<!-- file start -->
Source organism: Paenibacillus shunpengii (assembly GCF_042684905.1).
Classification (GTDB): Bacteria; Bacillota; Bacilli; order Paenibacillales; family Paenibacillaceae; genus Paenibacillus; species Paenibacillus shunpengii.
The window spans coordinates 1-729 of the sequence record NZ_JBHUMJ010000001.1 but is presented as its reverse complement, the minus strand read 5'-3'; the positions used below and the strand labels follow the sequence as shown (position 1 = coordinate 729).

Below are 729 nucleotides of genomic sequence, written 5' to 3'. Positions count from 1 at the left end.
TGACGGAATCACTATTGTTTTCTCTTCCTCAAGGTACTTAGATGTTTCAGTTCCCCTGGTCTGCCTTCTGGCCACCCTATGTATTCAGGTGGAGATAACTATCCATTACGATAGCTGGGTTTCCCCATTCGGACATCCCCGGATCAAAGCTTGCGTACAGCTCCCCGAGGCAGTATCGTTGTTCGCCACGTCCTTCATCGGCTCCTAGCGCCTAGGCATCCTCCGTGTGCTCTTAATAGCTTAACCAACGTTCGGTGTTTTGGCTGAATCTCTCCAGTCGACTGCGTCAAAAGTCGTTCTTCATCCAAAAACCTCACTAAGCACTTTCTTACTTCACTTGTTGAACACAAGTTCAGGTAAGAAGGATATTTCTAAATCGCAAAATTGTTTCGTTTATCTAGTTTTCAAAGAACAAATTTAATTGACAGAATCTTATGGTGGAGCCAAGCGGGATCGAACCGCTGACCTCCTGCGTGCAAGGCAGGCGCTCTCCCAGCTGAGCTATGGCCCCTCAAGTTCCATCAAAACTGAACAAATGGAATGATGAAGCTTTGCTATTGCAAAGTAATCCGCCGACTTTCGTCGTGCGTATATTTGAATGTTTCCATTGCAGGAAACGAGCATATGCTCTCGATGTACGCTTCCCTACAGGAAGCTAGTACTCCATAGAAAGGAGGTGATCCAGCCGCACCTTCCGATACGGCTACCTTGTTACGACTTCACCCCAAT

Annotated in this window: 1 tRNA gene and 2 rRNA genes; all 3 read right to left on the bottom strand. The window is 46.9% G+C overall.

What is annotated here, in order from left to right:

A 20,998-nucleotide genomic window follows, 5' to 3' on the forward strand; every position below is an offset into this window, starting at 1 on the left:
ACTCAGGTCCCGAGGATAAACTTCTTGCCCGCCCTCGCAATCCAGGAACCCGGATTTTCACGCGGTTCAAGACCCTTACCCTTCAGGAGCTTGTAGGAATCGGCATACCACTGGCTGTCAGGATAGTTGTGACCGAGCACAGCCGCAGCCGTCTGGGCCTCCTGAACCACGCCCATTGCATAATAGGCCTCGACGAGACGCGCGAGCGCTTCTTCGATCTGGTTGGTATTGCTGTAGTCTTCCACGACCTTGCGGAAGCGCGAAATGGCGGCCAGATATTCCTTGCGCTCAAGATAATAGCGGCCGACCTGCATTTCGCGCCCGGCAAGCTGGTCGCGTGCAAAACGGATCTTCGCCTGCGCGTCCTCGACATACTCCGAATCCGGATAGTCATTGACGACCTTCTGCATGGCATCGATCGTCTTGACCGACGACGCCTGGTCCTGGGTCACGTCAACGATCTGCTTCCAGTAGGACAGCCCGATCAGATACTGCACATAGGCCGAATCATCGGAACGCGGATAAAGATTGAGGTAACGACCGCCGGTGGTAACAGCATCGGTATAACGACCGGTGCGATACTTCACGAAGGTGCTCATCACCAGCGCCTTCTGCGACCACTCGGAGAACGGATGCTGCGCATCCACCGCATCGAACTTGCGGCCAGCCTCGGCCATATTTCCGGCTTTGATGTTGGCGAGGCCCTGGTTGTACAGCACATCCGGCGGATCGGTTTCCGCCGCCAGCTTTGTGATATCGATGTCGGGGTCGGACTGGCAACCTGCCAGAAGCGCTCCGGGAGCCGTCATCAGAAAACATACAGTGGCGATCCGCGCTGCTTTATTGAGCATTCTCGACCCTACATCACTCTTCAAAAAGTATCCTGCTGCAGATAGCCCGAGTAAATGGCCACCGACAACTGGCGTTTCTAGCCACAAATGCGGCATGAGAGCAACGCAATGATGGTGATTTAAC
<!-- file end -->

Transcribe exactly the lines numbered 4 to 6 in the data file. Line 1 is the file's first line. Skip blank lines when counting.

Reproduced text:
Below are 729 nucleotides of genomic sequence, written 5' to 3'. Positions count from 1 at the left end.
TGACGGAATCACTATTGTTTTCTCTTCCTCAAGGTACTTAGATGTTTCAGTTCCCCTGGTCTGCCTTCTGGCCACCCTATGTATTCAGGTGGAGATAACTATCCATTACGATAGCTGGGTTTCCCCATTCGGACATCCCCGGATCAAAGCTTGCGTACAGCTCCCCGAGGCAGTATCGTTGTTCGCCACGTCCTTCATCGGCTCCTAGCGCCTAGGCATCCTCCGTGTGCTCTTAATAGCTTAACCAACGTTCGGTGTTTTGGCTGAATCTCTCCAGTCGACTGCGTCAAAAGTCGTTCTTCATCCAAAAACCTCACTAAGCACTTTCTTACTTCACTTGTTGAACACAAGTTCAGGTAAGAAGGATATTTCTAAATCGCAAAATTGTTTCGTTTATCTAGTTTTCAAAGAACAAATTTAATTGACAGAATCTTATGGTGGAGCCAAGCGGGATCGAACCGCTGACCTCCTGCGTGCAAGGCAGGCGCTCTCCCAGCTGAGCTATGGCCCCTCAAGTTCCATCAAAACTGAACAAATGGAATGATGAAGCTTTGCTATTGCAAAGTAATCCGCCGACTTTCGTCGTGCGTATATTTGAATGTTTCCATTGCAGGAAACGAGCATATGCTCTCGATGTACGCTTCCCTACAGGAAGCTAGTACTCCATAGAAAGGAGGTGATCCAGCCGCACCTTCCGATACGGCTACCTTGTTACGACTTCACCCCAAT

Annotated in this window: 1 tRNA gene and 2 rRNA genes; all 3 read right to left on the bottom strand. The window is 46.9% G+C overall.